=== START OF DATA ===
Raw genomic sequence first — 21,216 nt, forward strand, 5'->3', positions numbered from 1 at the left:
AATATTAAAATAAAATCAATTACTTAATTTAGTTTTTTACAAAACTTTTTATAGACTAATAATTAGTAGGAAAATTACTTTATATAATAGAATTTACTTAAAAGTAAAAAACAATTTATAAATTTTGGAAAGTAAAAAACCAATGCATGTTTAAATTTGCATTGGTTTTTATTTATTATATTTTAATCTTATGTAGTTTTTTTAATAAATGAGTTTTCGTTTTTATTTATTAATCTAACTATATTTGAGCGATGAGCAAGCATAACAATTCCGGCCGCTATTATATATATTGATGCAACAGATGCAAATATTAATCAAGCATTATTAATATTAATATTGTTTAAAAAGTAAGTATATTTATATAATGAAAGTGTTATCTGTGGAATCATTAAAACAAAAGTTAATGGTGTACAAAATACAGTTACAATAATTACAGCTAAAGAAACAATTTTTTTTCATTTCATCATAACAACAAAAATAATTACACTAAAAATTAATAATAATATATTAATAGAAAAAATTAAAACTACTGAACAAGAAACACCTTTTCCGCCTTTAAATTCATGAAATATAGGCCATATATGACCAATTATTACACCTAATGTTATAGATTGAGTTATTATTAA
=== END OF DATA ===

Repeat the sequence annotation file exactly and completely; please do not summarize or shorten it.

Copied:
Raw genomic sequence first — 21,216 nt, forward strand, 5'->3', positions numbered from 1 at the left:
AATATTAAAATAAAATCAATTACTTAATTTAGTTTTTTACAAAACTTTTTATAGACTAATAATTAGTAGGAAAATTACTTTATATAATAGAATTTACTTAAAAGTAAAAAACAATTTATAAATTTTGGAAAGTAAAAAACCAATGCATGTTTAAATTTGCATTGGTTTTTATTTATTATATTTTAATCTTATGTAGTTTTTTTAATAAATGAGTTTTCGTTTTTATTTATTAATCTAACTATATTTGAGCGATGAGCAAGCATAACAATTCCGGCCGCTATTATATATATTGATGCAACAGATGCAAATATTAATCAAGCATTATTAATATTAATATTGTTTAAAAAGTAAGTATATTTATATAATGAAAGTGTTATCTGTGGAATCATTAAAACAAAAGTTAATGGTGTACAAAATACAGTTACAATAATTACAGCTAAAGAAACAATTTTTTTTCATTTCATCATAACAACAAAAATAATTACACTAAAAATTAATAATAATATATTAATAGAAAAAATTAAAACTACTGAACAAGAAACACCTTTTCCGCCTTTAAATTCATGAAATATAGGCCATATATGACCAATTATTACACCTAATGTTATAGATTGAGTTATTATTAA